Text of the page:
Legislative Assembly for the ACT: 2001 Week 10 Hansard (30 August) . . Page.. 3759..
MR SMYTH: Mr Speaker, the only waste of time was due to the fact that when the government wanted to put forward its draft variation on Gungahlin Drive in 1999 the Greens and the Labor Party sent it off to a committee.
Ms Tucker: Oh, that was a pity.
Mr Corbell: Oh, that was a crime, wasn't it.
MR SPEAKER: Order! Settle down.
MR SMYTH: This DVP and the process could have occurred two years ago. That was the only waste. The people who have stood in the way of the residents of Gungahlin getting the sort of transport that they deserve are those opposite.
Mr Speaker, we have laid out our plan. We have a five-year road plan. Because we have made up for Labor's $344 million operating loss we have the money in the outyears to carry out the plan. Why? Good financial management, good planning and a view to the future.
MR QUINLAN: My question is directed to the Chief Minister. It relates to the Auditor-General's Report No 5, 2001-Administration of payroll tax, which was brought down last week. There has not been sufficient time for that to be reviewed by the exemplary committee system that we run; nevertheless, it deserves an answer. So, would the Chief Minister like to give his assessment of this report? Is it an indicator of the financial management of the Carnell/Humphries government since 1996-which is the period of the review-or would he put it down to being just an aberration?
MR HUMPHRIES: I thank Mr Quinlan for that question. It is worth recording a few things about the report of the Auditor-General on this area of government tax collection. The Auditor acknowledges that existing practices and procedures are generally effective in achieving what they are intended to achieve. It is also a fact of life that a level of revenue leakage can be expected from all self-assessed taxes, such as payroll tax.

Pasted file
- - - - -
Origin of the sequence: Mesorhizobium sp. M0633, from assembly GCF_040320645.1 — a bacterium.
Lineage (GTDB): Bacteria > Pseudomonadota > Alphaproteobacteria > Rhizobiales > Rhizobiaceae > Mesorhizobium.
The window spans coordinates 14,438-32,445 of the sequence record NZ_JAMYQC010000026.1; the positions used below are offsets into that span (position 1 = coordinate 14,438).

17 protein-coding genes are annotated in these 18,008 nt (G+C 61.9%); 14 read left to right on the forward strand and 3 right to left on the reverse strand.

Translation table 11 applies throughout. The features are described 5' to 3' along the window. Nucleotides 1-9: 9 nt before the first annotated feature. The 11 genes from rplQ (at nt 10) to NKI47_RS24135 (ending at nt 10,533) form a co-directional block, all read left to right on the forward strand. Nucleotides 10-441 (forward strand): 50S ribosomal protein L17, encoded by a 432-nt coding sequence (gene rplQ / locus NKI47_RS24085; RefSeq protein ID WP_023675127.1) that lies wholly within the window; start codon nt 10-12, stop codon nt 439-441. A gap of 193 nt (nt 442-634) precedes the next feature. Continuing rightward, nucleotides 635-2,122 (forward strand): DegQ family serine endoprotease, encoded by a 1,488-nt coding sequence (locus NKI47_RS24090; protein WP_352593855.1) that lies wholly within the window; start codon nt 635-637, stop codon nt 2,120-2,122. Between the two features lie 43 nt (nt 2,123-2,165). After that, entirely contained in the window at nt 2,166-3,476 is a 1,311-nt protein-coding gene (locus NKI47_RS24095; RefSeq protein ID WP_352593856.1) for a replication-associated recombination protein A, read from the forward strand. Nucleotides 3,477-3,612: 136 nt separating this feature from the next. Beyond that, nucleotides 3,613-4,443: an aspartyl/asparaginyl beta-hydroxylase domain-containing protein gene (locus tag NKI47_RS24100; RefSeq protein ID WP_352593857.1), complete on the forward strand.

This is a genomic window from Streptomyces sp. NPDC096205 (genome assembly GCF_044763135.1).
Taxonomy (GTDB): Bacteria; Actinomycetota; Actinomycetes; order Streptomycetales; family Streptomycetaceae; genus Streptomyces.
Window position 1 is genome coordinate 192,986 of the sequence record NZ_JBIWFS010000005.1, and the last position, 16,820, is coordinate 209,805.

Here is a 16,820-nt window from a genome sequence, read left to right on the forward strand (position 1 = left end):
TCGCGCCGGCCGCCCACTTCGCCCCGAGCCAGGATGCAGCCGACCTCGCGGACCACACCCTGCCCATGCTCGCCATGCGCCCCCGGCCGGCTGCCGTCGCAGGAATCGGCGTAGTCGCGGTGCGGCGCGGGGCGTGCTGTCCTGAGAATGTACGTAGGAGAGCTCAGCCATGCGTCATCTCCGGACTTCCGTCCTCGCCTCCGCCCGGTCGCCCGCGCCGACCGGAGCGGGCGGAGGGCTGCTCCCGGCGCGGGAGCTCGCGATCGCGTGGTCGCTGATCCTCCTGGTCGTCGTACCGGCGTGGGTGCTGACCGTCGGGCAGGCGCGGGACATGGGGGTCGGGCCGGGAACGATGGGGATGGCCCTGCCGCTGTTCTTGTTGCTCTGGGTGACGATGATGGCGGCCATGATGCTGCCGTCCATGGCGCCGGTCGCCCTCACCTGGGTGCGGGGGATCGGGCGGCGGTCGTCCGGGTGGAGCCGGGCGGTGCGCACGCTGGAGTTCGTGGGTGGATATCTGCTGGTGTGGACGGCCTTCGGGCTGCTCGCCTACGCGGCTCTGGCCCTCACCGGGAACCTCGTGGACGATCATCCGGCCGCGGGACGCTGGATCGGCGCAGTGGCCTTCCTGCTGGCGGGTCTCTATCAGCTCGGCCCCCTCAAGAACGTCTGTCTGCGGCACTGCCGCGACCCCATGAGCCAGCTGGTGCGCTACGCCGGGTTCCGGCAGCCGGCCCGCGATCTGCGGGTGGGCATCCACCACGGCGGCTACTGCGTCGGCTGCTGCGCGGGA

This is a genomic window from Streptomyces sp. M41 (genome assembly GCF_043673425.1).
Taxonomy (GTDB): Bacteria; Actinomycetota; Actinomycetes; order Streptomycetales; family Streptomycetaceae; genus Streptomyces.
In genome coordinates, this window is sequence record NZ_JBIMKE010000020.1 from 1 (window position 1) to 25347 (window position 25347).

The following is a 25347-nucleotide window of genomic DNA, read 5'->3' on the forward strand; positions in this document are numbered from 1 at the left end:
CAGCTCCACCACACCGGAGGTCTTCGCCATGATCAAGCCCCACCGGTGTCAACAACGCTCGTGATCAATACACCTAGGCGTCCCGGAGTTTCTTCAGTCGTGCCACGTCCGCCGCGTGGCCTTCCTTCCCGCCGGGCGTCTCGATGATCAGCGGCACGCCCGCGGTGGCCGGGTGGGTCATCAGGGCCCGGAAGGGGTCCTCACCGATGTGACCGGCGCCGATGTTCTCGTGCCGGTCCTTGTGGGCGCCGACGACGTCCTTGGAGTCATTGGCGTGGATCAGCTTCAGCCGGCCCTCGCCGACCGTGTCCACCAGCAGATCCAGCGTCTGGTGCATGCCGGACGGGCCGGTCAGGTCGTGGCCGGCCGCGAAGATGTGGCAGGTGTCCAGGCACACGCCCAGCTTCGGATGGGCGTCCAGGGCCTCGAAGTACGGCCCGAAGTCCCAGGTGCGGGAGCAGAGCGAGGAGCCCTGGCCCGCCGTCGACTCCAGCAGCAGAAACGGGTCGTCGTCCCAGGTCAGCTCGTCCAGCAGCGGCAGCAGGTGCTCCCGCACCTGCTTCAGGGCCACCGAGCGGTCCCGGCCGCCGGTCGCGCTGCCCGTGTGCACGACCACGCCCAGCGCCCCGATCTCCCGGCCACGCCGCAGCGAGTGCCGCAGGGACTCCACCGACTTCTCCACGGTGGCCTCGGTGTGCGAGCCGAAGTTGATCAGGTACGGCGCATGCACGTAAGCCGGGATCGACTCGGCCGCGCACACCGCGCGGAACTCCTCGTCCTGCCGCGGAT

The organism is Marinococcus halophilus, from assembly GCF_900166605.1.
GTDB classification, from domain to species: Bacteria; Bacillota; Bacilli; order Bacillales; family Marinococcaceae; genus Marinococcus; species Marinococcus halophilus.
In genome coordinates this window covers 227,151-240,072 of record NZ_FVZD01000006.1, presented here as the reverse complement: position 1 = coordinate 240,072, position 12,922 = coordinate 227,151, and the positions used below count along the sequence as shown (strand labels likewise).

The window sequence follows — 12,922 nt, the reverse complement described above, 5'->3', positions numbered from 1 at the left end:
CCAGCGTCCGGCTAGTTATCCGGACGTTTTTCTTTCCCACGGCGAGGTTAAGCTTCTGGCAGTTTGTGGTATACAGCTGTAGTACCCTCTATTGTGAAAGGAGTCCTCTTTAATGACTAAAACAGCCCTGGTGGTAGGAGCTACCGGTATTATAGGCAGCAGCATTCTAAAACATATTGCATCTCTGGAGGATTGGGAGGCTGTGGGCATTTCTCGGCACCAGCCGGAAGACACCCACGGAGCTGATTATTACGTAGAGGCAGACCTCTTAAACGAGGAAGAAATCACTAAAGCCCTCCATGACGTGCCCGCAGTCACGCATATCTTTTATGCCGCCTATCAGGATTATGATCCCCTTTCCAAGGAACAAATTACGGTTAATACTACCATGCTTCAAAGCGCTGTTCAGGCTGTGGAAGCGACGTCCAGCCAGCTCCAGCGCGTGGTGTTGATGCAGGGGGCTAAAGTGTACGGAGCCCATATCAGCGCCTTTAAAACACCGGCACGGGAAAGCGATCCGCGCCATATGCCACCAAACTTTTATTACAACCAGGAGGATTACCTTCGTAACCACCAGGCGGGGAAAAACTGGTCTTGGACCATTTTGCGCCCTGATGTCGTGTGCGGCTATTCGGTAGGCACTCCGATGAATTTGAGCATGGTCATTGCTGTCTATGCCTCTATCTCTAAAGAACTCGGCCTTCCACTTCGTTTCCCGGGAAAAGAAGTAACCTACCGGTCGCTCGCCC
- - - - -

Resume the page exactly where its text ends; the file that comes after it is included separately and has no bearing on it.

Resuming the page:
The issue of how a small revenue office can best allocate resources over a wide range of taxes to achieve optimum revenue outcomes for the territory is one that has been raised by the report of the Auditor-General. Neither the department's records nor the Auditor-General's reports reflect that there has been a material revenue loss. Revenue from existing compliance activity certainly exceeds output targets, and the amounts detected are small relative to total parallel tax collections.
Also, the results of existing compliance activity cannot validly be used to extrapolate and determine revenue leakage, as such activity uses targeting techniques and is not random. In other words, there is no assumption that, because you have looked at a particular place and found a certain amount of tax that has not been paid, if you multiply that by the number of other workplaces there are in the ACT, you will therefore find the amount of tax that has been avoided.